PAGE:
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Sanofi indicted in France over epilepsy drug birth defects

Faces allegations over a failure to warn women about risks associated with drug


Sanofi has revealed that it has been indicted in France in connection with an investigation over birth defects linked to one of its epilepsy drugs.

The probe centres on allegations that the French drugmaker failed to provide sufficient warnings to women prescribed Depakine (sodium valproate) – also sold as Depakote and Epilim – about the risk of congenital defects and neurological harm to the foetus if the drug was taken during pregnancy.

Sanofi has been under scrutiny for its activities in relation to Depakine since 2016, according to a Les Echos report, which cites Sanofi as saying the indictment will allow it to defend its actions and “prove it has always complied with its to duty to inform and been transparent”.

Despite its maturity, the drug has been one of Sanofi’s reliable mid-size products, bringing in around €450m in sales from use in epilepsy and bipolar disorder in 2018.

Sanofi is also facing a class-action lawsuit in France in connection with birth defects that plaintiffs claim are a result of exposure to Depakine, involving some 2,000 families represented by umbrella organisation APESAC, but has so far been adamant it will not take part in any state-backed compensation scheme.

The safety of Depakine and other sodium valproate-containing products has been under scrutiny since a European assessment of the benefit/risk ratio of sodium valproate medicines in women of childbearing age, which was carried out in December 2014.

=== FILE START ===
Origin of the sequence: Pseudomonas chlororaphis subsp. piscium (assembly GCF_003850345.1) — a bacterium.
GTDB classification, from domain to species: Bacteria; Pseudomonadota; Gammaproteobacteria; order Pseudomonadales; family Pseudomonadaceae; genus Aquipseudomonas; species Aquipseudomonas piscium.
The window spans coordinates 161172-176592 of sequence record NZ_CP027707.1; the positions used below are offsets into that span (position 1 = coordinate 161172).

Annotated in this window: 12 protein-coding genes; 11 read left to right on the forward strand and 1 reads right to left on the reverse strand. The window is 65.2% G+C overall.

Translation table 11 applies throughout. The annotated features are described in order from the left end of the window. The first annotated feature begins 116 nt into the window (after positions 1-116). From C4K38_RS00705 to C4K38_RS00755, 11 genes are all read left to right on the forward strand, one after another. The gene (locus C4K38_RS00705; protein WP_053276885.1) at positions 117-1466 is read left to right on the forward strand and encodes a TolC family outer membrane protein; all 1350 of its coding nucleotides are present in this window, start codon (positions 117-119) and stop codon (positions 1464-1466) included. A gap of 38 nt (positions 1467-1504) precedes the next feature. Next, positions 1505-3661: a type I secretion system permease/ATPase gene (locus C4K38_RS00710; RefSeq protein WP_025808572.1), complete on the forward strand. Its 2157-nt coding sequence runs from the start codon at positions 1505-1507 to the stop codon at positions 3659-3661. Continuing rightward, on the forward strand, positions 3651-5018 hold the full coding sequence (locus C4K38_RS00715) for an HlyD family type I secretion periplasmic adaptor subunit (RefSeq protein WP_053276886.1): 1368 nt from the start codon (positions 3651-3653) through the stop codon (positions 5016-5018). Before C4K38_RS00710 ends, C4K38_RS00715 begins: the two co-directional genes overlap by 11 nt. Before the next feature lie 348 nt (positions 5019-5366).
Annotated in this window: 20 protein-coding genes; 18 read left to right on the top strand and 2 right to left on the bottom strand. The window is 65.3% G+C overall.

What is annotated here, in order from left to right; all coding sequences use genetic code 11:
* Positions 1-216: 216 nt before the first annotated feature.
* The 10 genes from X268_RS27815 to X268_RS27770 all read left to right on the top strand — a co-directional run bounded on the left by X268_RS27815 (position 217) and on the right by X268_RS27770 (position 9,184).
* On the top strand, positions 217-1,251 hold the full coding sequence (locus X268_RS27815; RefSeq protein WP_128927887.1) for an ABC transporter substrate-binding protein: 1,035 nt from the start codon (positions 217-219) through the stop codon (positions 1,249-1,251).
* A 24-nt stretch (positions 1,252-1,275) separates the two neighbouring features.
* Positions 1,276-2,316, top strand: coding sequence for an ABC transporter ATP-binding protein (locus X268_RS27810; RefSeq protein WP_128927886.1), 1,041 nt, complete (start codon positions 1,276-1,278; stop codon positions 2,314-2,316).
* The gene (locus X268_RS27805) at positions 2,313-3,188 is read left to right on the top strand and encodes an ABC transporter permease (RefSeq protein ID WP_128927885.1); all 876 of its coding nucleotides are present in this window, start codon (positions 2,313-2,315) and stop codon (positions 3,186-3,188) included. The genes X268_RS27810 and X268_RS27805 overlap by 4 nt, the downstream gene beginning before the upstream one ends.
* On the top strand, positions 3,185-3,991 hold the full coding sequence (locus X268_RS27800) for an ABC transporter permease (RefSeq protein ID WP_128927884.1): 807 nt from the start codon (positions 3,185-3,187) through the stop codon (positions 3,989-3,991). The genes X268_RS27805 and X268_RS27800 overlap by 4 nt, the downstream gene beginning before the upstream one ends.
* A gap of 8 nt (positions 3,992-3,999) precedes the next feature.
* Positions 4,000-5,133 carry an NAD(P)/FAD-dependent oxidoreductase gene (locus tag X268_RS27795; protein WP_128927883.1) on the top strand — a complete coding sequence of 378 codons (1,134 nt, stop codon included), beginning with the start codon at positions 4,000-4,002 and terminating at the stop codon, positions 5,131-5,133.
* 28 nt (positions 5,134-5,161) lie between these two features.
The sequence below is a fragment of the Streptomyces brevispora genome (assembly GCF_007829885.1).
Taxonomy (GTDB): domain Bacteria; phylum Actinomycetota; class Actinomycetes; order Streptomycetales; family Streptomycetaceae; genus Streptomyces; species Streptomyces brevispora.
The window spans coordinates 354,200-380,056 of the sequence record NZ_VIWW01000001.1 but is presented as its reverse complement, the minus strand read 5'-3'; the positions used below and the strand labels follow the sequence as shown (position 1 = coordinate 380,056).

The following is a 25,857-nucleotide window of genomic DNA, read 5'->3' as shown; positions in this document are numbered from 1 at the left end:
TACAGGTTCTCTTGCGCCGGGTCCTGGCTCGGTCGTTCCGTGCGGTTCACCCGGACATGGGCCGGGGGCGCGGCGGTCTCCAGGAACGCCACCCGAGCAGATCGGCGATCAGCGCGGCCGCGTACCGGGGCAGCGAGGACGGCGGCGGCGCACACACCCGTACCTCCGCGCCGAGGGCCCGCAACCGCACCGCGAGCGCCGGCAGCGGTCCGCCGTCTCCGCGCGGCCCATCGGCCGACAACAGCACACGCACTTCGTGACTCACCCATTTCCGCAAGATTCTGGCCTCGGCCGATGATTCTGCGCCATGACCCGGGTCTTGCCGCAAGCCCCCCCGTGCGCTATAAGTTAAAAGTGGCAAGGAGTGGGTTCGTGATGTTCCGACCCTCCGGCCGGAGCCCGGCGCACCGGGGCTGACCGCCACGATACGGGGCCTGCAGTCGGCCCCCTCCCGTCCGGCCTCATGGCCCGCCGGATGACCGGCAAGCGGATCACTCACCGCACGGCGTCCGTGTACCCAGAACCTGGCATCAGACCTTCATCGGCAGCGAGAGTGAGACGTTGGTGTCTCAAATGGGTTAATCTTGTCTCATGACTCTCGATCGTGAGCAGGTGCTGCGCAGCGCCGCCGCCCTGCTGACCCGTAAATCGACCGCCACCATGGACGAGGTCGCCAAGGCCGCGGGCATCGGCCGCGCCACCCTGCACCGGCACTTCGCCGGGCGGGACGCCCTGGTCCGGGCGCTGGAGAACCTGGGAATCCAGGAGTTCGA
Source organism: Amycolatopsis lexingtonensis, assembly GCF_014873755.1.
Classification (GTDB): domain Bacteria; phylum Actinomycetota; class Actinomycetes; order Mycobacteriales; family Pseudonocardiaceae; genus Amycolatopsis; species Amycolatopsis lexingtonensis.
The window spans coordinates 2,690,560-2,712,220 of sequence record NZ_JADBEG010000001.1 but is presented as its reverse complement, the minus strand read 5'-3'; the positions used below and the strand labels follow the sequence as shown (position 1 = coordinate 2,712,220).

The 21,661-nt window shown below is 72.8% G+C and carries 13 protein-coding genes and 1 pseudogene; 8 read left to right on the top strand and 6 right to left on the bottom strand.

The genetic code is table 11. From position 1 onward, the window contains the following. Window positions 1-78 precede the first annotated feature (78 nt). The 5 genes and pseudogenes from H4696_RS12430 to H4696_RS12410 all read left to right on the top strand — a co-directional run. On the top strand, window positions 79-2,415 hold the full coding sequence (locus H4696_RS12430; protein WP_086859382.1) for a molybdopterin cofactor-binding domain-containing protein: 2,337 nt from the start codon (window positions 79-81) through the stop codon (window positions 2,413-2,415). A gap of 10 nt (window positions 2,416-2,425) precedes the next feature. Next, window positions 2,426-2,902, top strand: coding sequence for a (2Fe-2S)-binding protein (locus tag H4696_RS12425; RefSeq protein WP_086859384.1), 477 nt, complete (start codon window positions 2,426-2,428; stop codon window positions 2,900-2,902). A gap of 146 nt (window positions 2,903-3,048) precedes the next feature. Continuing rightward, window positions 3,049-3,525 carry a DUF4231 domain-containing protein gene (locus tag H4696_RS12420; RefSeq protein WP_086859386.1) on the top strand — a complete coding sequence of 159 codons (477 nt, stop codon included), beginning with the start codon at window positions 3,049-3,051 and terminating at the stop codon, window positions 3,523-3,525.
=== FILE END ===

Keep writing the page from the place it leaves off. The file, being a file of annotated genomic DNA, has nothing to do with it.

That in turn led to France’s National Agency for the Safety of Medicines and Health Products (ANSM) laying down new rules for prescribing these drugs to doctors in May 2015.

The following year, France’s social affairs inspection agency IGAS took issue with what it said was a slow response by the health authorities and Sanofi to updating the labelling of sodium valproate to reflect the new findings on its safety profile in pregnancy.

Sanofi insists the data sheet for the drug made reference to the risk of congenital malformations from the 1980s, and also claims it asked the regulator for approval to include warnings in patient information, a request which was refused.

IGAS has estimated that between 2006 and 2014, somewhere between 425 and 450 babies suffered congenital birth defects or were stillborn after exposure to Depakine, according to Les Echos.

Meanwhile, ANSM has just published revised figures on the exposure of pregnant women to valproate drugs, saying it has decreased 80% between 2013 and 2019, from 1,044 pregnancies to 224. At the same time, the rate of terminations among pregnancies in exposed women has been rising.

The use of valproate drugs in women of childbearing age has also fallen by 55% over the same period, says the regulator.

“The measures to reduce exposure to valproate…are being maintained and will soon be reinforced via the integration of the patient card inside or on the outside of the medicine box, the affixing of a QR code on these boxes and on the instructions leading to a dedicated information page on the ANSM website,” it adds.

Article by
Phil Taylor

5th February 2020

From: Regulatory



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